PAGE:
DEATHSTORM pretty much says it all. With a name that you don’t really need any sort of introduction. You know from the first time you saw the name what you’ll get. Anders Ekdahl ©2016
Every band has to introduce their music to new people. What is it that you want people to get from listening to you guys?
-Probably anxiety attacks, whiplashes, psychoses and that sort of stuff. A horror induced death/thrashing experience that will leave its mark.
How hard was it for you guys to pick a name? What had that name have to have to fit your music?
-Not that hard because as you can see we found one. It just popped up when we fixed everything for the “Storming With Menace” MLP. The name has to sound cool on one hand, but it also has to look cool on the other when written down. With DEATHSTORM this is the case, so mission accomplished.
Everybody is influenced by certain things. What band(s) was it that turned you on to the kind of music you play? What inspires you today?
-The band that introduced me to the Rock genre in general was GNR after hearing “You Could Be Mine” when watching Terminator 2 somewhere around the age of 5-6. The band that inspired basically all of us to start playing music ourselves was MOTÖRHEAD without a doubt. After that METALLICA came into the building and the journey began.
Nowadays the biggest inspiration is us doing what we do. We know what we want and we usually know how to get it. Of course everything leaves its mark either on a conscious or unconscious level, but it is not as dominant as when we picked up our instruments still looking for our sound if you know what I mean.
When you formed did you do so with the intent of knowing what to play or did you do so from the point of having a band name and then picking a sound? How did you settle on the name/sound combo?
-Back when we started under the moniker of DAMAGE we had the intent of playing a more, let’s call it melodic version of Thrash/Speed Metal mostly reminiscent of some Bay Area bands we dug up around that time. This was the intention at first. After a while things started to evolve and we got heavier and heavier without even noticing it at first. All of a sudden this was the sound that naturally filled our rehearsal space without trying to be something different.
Later when we changed our name we of course knew that it has to fit the music, but this is something that comes naturally. So no magic or any other higher power involved, only brain-cells on fire.
I believe that digital is killing the album format. People’s changing habit of how they listen to music will result in there being no albums. Is there anything good with releasing single tracks only?
-I think within Heavy Metal and Rock Music in general, people will always buy albums they can actually hold within their hands and look at while listening to them. It always was like that and it always will be like that. Of course plastic people will change their habits but this is what they do right? They change their habits all the time. And this is the reason why Rock ‘n’ Roll is no good for plastic people since we do not change our habits at all. To be honest I do not have an opinion when it comes to single tracks since I’m an album guy.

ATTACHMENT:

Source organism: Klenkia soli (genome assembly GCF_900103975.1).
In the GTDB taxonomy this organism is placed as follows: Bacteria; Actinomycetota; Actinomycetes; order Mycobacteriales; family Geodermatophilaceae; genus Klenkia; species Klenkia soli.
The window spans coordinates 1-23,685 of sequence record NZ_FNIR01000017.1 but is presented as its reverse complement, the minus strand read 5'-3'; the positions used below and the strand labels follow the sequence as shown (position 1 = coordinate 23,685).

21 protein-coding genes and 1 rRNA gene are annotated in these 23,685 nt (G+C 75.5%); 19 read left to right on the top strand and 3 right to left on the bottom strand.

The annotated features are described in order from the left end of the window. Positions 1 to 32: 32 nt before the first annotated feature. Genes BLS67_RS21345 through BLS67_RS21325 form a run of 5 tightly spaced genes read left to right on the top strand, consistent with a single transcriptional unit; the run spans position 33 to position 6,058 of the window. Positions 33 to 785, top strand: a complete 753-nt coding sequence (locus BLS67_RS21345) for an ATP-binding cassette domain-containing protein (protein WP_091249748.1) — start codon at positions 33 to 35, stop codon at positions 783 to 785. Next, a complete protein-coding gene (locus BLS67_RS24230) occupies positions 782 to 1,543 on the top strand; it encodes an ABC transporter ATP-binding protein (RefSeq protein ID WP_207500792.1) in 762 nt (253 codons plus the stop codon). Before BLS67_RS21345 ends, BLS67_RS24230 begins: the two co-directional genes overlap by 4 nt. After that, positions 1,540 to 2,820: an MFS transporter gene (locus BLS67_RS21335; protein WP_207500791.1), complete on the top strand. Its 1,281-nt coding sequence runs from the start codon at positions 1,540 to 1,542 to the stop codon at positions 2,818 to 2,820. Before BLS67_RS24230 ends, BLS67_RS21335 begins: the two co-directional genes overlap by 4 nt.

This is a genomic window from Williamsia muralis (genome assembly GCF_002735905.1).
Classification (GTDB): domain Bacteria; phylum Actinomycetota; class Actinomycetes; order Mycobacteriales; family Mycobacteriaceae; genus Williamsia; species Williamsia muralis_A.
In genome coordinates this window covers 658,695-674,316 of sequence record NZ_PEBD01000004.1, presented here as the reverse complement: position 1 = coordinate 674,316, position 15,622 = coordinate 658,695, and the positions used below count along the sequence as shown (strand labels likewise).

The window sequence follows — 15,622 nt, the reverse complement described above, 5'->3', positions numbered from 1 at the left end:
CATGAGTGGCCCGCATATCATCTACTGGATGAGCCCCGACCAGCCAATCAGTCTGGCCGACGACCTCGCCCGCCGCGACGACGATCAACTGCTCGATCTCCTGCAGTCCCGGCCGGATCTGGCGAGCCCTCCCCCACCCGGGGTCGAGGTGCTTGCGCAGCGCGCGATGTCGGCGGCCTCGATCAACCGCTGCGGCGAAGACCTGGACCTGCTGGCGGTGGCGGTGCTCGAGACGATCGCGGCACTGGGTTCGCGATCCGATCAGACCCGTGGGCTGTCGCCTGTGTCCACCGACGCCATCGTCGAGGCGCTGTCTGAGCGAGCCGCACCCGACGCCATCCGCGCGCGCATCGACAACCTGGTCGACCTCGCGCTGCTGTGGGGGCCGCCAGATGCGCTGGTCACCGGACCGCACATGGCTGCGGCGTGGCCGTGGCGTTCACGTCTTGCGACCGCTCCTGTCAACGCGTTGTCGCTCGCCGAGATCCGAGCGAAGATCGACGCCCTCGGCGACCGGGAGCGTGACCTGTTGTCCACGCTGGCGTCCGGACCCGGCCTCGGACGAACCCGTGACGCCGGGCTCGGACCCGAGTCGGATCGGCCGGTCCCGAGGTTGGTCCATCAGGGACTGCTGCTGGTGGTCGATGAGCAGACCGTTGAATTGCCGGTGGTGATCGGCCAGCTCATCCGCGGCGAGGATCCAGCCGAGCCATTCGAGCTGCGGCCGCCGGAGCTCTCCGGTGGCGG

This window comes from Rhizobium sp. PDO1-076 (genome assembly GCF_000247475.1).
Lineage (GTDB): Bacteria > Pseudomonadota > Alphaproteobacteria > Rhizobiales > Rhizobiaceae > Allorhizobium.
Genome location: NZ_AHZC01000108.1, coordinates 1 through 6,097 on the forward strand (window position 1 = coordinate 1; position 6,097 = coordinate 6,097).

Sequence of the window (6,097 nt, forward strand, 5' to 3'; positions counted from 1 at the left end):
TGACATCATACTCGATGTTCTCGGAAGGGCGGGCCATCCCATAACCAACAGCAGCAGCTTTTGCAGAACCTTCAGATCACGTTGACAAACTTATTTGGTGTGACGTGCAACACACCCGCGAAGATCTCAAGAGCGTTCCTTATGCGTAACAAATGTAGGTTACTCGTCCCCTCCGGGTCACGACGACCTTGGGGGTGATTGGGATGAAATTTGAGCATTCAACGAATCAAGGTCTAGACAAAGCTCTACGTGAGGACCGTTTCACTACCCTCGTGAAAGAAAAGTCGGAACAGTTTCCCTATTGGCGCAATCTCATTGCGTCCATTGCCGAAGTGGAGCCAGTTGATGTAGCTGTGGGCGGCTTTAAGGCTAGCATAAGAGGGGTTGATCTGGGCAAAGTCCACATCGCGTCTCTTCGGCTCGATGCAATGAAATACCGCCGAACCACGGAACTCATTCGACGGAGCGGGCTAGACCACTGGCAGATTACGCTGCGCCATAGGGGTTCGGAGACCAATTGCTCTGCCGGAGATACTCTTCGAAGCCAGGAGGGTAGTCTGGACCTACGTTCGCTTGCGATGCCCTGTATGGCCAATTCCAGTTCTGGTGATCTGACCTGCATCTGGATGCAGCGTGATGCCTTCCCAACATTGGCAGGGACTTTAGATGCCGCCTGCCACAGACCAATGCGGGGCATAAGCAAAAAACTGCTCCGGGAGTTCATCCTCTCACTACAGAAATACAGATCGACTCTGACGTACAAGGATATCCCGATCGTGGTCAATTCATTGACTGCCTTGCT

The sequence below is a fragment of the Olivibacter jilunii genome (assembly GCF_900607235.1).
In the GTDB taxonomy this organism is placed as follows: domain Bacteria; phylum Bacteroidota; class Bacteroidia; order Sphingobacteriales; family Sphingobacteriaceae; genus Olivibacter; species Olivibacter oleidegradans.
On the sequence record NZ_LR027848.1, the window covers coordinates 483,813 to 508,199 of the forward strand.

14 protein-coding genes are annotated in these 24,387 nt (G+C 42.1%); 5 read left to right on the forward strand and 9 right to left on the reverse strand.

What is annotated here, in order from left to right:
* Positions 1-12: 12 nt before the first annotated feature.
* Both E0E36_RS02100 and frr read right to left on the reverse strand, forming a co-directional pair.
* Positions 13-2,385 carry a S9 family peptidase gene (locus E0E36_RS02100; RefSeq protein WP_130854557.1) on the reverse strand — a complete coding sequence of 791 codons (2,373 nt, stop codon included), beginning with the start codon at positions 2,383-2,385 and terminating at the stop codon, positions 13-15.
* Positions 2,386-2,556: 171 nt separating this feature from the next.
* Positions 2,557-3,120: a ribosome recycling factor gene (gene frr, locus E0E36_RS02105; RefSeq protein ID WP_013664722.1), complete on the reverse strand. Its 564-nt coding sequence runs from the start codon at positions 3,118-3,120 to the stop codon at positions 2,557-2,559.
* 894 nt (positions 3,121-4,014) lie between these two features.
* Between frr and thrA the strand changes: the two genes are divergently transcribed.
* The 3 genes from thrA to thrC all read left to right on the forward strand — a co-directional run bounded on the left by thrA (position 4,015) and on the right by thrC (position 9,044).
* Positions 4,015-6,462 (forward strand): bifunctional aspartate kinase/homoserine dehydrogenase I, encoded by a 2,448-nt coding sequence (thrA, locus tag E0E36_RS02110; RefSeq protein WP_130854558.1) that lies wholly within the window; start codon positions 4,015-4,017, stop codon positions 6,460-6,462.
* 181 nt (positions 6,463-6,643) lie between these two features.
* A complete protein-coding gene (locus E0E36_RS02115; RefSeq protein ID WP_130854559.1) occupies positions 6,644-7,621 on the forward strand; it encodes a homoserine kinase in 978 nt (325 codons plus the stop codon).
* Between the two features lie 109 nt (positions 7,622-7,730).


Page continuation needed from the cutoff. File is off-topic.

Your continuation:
What part does art-work and lay-out play when you release new recordings? How do you best catch people’s attention?
-It is of course important because this is what gives you a first impression. The art-work should convey what’s going on. This can be done in a very fancy and elaborate way but also in a simpler approach, as seen on our latest releases. It’s hard to say what exactly catches people’s attention but I guess the best thing is if people only read your band-name and immediately know that this is good stuff.
Has social media re-written the rules on how to promote your music? Or do you go about doing promotion the same way?
-Maybe not the rules themselves but it changed it as a whole drastically. I mean when we started, Myspace was big. We are a generation that is used to fix everything via computer. We didn’t want to be a part of it at first, but two years ago we came to the conclusion that it’s probably better to at least be represented within all that madness.
When you play in a band, does that make you feel like you are a part of a scene, of something bigger and grander?
-It makes you feel you’re a part of a band, a collective of people with the same intentions, simple as that. What happens outside of it is pretty much unimportant. You’re bigger or grander as a person in general if this is what and who you are, there’s no need for a band to underline that. If you’re a loser you’ll be loser within a band as well as without a band. If you’re somebody you’ll be somebody with or without a band.
How much of a touring band are you? Is touring/gigging still a great way of spreading the word of the band?
-We are not a touring band. We play one-off gigs all around Europe so far and that’s it. There were some offers in the past but they were either financially or generally uninteresting, which is sad to say the least because playing as many gigs as possible is the best way to promote your band.
What will the future bring?
-War and Death